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01.15.2013
Streetcar Renaissance
Kansas City unveils its streetcar network after 55-year hiatus.
Courtesy HDR

Nearly 55 years since Kansas City, Missouri’s original streetcar system ended service in 1957, voters in downtown Kansas City in December 2012 approved a ballot measure to fund a new modern streetcar. The vote will raise approximately $100 million in new taxes over 25 years to fund the two-mile system from downtown’s River Market to Union Station along Main Street.


 
 

“This community understands that we are competing for the mindshare of a mobile generation that is looking for livable, walkable, and sustainable neighborhoods,” said David Johnson, co-founder of the influential advocacy group Streetcar Neighbors. After nearly two decades of failures and false starts for rail transit in Kansas City, rail advocates and local government jointly backed this targeted approach to create a starter line. The taxes include a 1-cent sales tax, an assessment on residential and commercial properties, and a parking assessment on all public surface parking lots.

The great untold story of this whole campaign, according to Johnson, is the disincentive this vote puts on surface parking lots. The $100 million will pay mostly for debt service and operating costs for the life of the tax. The remainder of the proposed $125 million project will come from the city, an $18 million federal grant, and $4.5 million in water utility contributions.

The vote came after a similar mail-in ballot initiative last summer approved the creation of a Transportation Development District (TDD). Under Missouri State law, TDDs may be approved by a majority of registered voters within the proposed boundaries. The election to create the TDD and then tax it attracted approximately 600 voters. “The downtown community has had a demonstrated interest in transit in every election on the issue from the very beginning,” said Kansas City Councilwoman Jan Marcason.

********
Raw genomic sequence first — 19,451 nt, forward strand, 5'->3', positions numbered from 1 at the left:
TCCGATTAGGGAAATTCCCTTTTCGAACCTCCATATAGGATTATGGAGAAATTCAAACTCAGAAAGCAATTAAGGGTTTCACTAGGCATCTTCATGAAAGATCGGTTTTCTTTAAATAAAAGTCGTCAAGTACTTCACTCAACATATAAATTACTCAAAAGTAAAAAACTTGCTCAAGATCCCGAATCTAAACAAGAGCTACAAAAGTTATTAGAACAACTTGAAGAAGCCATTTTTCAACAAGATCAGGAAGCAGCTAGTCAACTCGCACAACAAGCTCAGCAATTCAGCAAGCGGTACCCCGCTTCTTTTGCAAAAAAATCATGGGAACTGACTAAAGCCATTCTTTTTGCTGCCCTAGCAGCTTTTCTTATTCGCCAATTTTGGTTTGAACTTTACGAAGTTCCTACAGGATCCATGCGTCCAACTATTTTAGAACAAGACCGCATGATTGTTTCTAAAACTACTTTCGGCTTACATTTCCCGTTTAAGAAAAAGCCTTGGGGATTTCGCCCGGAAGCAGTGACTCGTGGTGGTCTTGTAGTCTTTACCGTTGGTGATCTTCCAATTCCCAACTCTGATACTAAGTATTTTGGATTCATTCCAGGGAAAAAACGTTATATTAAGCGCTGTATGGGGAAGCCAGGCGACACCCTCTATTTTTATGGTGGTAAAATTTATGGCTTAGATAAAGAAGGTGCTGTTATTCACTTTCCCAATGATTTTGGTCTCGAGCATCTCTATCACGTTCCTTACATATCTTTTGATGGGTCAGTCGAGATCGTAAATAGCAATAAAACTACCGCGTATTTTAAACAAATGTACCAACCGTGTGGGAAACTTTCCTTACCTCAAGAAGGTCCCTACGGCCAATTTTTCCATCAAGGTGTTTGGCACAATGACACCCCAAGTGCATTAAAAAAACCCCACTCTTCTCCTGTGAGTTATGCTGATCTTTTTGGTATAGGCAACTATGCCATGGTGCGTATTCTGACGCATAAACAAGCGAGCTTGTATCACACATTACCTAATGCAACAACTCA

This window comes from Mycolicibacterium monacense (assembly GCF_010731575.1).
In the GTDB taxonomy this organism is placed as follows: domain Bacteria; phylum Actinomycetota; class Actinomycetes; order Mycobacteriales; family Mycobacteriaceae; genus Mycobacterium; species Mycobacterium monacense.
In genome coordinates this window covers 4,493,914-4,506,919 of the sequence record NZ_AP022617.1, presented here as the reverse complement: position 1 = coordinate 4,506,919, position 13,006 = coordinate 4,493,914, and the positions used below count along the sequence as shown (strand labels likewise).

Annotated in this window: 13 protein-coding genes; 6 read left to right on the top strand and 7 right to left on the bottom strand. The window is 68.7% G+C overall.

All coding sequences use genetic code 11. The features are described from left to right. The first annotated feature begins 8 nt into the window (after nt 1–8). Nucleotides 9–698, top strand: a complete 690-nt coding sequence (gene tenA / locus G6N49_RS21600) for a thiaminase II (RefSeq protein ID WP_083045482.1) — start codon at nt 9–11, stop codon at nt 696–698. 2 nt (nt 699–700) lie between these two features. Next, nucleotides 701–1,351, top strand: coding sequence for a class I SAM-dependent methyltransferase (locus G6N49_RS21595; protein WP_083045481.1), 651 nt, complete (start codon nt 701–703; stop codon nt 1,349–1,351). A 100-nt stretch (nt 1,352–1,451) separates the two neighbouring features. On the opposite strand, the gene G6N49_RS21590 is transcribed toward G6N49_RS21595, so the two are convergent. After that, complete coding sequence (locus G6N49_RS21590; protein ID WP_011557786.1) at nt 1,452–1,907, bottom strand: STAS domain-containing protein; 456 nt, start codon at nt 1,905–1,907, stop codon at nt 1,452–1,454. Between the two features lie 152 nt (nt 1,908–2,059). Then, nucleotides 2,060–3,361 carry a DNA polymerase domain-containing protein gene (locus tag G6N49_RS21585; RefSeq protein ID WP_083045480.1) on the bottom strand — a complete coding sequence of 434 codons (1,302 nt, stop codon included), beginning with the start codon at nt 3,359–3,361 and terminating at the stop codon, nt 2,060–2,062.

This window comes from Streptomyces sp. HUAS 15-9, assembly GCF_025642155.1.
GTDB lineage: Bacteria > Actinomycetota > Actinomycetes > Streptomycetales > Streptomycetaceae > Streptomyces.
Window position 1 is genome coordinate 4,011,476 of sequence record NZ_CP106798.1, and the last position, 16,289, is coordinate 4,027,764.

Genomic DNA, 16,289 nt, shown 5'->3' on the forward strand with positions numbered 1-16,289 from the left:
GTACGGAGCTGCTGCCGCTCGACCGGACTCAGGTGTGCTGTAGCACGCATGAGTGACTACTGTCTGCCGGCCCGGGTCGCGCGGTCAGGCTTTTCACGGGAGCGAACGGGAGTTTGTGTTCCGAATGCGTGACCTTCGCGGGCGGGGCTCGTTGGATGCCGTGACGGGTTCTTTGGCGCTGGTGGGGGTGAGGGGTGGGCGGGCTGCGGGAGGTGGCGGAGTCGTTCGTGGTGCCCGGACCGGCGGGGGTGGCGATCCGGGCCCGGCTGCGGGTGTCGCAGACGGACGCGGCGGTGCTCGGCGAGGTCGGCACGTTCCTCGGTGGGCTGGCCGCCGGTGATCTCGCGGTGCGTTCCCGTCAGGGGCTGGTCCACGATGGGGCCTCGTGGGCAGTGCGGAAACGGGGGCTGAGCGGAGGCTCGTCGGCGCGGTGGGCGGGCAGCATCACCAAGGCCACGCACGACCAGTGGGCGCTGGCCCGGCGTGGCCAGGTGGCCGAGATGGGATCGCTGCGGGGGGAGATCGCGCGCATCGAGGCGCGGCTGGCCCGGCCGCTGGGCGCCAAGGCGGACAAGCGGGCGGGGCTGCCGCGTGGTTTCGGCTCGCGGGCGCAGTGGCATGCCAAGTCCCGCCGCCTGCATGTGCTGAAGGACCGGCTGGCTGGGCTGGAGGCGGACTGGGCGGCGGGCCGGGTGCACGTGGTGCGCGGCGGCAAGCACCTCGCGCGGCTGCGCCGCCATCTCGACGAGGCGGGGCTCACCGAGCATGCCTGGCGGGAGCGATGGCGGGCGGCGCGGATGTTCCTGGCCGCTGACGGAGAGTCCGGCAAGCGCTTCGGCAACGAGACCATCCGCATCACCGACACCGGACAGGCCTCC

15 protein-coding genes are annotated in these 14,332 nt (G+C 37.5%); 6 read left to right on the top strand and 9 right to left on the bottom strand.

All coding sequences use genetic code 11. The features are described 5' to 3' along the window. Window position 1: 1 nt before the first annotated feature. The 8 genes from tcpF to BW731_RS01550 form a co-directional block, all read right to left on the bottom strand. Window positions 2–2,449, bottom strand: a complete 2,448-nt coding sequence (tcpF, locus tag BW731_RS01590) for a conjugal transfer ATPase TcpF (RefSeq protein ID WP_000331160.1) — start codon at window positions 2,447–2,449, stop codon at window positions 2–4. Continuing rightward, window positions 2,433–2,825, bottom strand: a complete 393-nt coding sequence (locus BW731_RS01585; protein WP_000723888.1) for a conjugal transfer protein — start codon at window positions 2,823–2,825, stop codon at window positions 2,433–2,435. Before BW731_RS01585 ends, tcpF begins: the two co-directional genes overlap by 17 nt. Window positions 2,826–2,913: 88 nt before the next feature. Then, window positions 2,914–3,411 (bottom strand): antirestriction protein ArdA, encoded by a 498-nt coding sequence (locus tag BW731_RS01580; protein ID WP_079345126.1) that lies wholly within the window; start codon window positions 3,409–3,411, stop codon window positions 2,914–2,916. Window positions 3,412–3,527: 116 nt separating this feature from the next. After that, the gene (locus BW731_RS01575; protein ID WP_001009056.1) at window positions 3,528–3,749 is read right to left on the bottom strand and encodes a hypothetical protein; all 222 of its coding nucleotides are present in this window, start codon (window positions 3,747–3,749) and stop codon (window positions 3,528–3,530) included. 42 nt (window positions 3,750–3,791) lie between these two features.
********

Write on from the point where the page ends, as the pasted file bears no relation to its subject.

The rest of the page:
In April 2013, a Transit Oriented Development zoning overlay is scheduled to go into effect, to remove parking requirements and encourage complementary uses. “We are already seeing evidence that there will be development along the route,” Marcason said, “and now we need to make sure that we are truly savvy about TODs.”

 

The success of the vote has propelled a second rail-transit proposal into the limelight that will develop a $650 million commuter rail system in Jackson County, Missouri, with expanded bus service and new trail developments that tie the suburbs to downtown. Additionally, a study is already under way to expand the starter line down Main Street to Midtown, Westport, and the Country Club Plaza, and on to the University of Kansas City, Missouri; also under consideration is a proposal for new feeder lines that would operate east-west on Independence Avenue and, potentially, 12th and 18th streets.

The city intends to begin construction of the downtown streetcar this year, with an anticipated completion date in 2015. Omaha, Nebraska-based HDR was selected shortly after the vote to design the project.

Gunnar Hand